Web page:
Here's the sequel list, from things recorded off TV. Some of this I got copies of simply because they've never…
Right and Wrong no longer exist
A convert to Islam sends the U.S. government a tape showing him in three nondescript storage rooms, each of which may contain a nuclear bomb set to detonate in less than a week. Helen Brody, an FBI agent in L.A., is tasked with finding the bombs while a CIA "consultant", known as H, interrogates the suspect who has allowed himself to be caught. The suspect, whose wife and children have left him and disappeared, seems to know exactly what the interrogation will entail. Even as H ratchets up the pressure, using torture over Brody's objection, the suspect doesn't crack. Should H do the unthinkable, and will Brody acquiesce? Is any Constitutional principle worth possible loss of life?
Installment in my Actor Arc Challenge
It kinda really pains me that less than 1k people on Letterboxd have seen this. It's shocking. Admittedly, this wasn't a very publicized film and I even missed it's release.
Films like this (and Zero Dark Thirty and probably many others) really interest me. If you know what this is about then you'll probably find that statement pretty fucked up. If you don't know, this film is basically centered on United States sanctioned torture. I enjoy films like this because of their honesty. Who gives a shit what the Geneva Convention says? Everyone everywhere uses some form of torture when necessary, regardless of what they tell other people. It's effective and, at times, necessary.…
Unthinkable is a movie all about making what you think is completely and absolutely wrong (probably, anyway) and flipping it on its head to make you second guess your own ethics. The moral quandaries present by this movie literally had me scratching my head trying to think of a solution (either that or it's that pesky bug bite on my scalp... on second thought it was probably that). It seriously made me uncomfortable, not because of the visuals it showed but rather because it was forcing me to choose a side on an incredibly difficult subject.
The production quality wasn't extremely high. However, there were only a couple of times where special effects were used that this was really made…
Well, this is pretty much what happens when an unstoppable force meets an immovable object. Go figure.
This review may contain spoilers. I can handle the truth.
A terrific film by Gregor Jordan that asks too many questions in the face of three dirty bombs going off in three states across America.
"Unthinkable" is also a film with an inaccurate motherfucking greeting to the motherfucking President.
With determined and highly sore performances and a hateful chemistry between Carrie-Anne Moss and 'Mr. goddam torture devices in a goddam makeshift interrogation facility', the movie keeps building tension until a mall goes boom.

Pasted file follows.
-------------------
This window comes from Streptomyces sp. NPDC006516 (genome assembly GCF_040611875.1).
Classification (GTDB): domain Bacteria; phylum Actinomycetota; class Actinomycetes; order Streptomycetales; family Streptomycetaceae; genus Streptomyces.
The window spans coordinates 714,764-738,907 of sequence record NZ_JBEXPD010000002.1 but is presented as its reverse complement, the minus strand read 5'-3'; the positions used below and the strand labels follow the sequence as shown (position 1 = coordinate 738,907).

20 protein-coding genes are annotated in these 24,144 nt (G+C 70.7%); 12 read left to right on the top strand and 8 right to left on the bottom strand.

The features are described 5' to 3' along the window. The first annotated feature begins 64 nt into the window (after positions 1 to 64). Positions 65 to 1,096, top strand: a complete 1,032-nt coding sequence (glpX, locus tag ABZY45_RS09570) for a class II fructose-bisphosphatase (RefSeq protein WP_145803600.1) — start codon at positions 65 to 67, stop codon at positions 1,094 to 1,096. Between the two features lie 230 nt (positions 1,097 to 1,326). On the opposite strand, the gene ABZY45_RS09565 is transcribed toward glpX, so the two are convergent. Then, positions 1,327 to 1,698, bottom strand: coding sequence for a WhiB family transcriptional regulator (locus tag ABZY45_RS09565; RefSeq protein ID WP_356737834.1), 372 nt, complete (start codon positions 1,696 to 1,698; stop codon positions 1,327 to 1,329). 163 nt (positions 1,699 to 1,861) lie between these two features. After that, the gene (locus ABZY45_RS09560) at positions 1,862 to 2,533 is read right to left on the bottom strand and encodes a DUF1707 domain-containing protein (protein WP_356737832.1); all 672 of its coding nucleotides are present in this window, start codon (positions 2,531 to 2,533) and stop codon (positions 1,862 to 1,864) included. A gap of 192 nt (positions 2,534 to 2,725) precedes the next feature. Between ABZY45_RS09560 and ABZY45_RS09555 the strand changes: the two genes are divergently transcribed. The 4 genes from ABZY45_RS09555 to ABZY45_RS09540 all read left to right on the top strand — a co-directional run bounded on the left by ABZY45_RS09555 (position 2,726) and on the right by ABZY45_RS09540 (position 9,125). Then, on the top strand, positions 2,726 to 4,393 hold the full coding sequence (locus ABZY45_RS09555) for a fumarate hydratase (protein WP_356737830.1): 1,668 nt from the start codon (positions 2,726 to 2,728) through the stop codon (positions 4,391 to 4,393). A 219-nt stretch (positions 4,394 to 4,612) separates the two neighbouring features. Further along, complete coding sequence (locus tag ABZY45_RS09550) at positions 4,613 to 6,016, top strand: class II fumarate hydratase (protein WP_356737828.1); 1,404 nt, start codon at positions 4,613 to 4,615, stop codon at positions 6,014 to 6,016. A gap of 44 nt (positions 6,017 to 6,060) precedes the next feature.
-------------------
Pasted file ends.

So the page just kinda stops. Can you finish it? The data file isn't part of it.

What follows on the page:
Michael Sheen is unreliable and pulls of the character of Yusuf like how most think it should be pulled off. However the demands made are downright ridiculous and requires kids and a quick strike with a scalpel; shocking, simply appalling and outrageous, but is it; with millions…
Man builds bombs, man hides bombs, other man removes first man's fingers and inserts sharp objects and voltage into him to find out where bombs are. Carrie Ann Moss watches. Hilarity does definitely NOT ensue, but as thrillers go this is a decent film if you're not too faint-hearted.
A Republican Party financed advert for the benefits and correctness of torture. Morally reprehensible. Fuck you movie.
Asks some interesting questions but the execution leaves to be desired. Dialogue could have been sharper and many, many plotholes and odd decisions. Okay for a direct-to-video release.
A fascinating premise that is well executed 90% of the time.
Dorm-room ethical "what if" bull session translated to the screen without adult mediation.
Great cast and a solid premise, but its DTVness prevents it from really doing anything with it.
Samuel L. Jackson is left to do the unthinkable in one of his newest films, appropriately titled Unthinkable. Jackson is thrown into the belly of the beast, playing retired interrogator, Henry Herald Humphries, also known simply as “H”. In an effort to stop nuclear bombs from being set off in the United States, “H” must act quickly to get the man responsible to squeal and by any (and I mean any) means necessary.
Carrie-Anne Moss counterbalances Samuel L. Jackson as the guilt stricken FBI Agent, Helen Brody. The odds could not be tougher. Yusuf aka Younger (Michael Sheen) is the terrorist trained in outlasting torture of any kind. Jackson puts him to the limits, testing the boundaries of every party…
Such mixed feelings about this film. Hideous scenes of unnecessary brutality, made worse by how believeable it is, but some genuinely thought provoking moments.